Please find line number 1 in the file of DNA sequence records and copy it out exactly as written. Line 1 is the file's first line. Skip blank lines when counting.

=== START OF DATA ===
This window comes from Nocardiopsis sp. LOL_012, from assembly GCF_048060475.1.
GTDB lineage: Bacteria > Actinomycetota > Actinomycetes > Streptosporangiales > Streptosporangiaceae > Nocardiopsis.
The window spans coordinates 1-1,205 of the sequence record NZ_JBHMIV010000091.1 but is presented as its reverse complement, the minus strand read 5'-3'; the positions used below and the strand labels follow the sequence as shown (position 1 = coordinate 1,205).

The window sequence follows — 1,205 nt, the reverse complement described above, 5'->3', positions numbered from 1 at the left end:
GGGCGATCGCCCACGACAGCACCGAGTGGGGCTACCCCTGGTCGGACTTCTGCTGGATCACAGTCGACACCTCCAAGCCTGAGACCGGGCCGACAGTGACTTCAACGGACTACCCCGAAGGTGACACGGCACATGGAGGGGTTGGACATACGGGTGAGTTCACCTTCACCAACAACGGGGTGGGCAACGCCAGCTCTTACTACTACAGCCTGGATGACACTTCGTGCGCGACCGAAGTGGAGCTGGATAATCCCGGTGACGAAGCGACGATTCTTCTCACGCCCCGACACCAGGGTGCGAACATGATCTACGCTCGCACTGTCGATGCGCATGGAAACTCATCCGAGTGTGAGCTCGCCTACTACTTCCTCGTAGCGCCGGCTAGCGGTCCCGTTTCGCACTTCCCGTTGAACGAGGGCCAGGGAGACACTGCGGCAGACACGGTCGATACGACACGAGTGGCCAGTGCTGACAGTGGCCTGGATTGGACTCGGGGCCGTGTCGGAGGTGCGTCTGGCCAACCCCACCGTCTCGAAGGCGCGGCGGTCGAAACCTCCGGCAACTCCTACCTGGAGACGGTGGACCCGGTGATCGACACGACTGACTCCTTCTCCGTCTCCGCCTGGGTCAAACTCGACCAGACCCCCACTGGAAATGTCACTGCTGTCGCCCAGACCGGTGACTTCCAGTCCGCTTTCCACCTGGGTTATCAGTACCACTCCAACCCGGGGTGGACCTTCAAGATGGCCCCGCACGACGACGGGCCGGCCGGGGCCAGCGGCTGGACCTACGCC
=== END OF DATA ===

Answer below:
This window comes from Nocardiopsis sp. LOL_012, from assembly GCF_048060475.1.